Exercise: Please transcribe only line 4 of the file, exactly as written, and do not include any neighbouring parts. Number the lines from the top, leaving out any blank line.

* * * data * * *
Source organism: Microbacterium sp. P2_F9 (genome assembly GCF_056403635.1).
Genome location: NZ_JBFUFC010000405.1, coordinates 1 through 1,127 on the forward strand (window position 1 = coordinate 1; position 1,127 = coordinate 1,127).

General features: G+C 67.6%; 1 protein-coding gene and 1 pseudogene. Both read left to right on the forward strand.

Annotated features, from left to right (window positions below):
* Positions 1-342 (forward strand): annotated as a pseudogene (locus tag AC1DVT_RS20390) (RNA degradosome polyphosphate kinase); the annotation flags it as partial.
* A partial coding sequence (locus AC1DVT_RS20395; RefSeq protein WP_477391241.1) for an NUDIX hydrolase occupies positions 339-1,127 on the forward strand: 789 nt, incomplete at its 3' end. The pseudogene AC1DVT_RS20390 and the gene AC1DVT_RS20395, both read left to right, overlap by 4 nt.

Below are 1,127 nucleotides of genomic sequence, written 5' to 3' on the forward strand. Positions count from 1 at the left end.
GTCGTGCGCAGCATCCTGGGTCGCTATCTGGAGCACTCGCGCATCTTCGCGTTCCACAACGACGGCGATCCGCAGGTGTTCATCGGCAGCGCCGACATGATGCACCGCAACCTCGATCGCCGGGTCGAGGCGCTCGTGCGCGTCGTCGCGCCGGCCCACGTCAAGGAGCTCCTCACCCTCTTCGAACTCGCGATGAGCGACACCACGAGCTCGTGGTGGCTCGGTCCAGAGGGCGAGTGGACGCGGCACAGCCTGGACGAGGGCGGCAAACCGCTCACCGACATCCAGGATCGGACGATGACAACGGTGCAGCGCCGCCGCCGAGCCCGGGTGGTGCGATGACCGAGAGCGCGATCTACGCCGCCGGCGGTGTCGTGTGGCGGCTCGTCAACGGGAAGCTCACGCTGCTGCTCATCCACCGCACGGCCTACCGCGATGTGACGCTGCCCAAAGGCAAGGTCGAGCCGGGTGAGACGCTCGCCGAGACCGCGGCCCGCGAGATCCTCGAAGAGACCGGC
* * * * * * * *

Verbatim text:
Annotated features, from left to right (window positions below):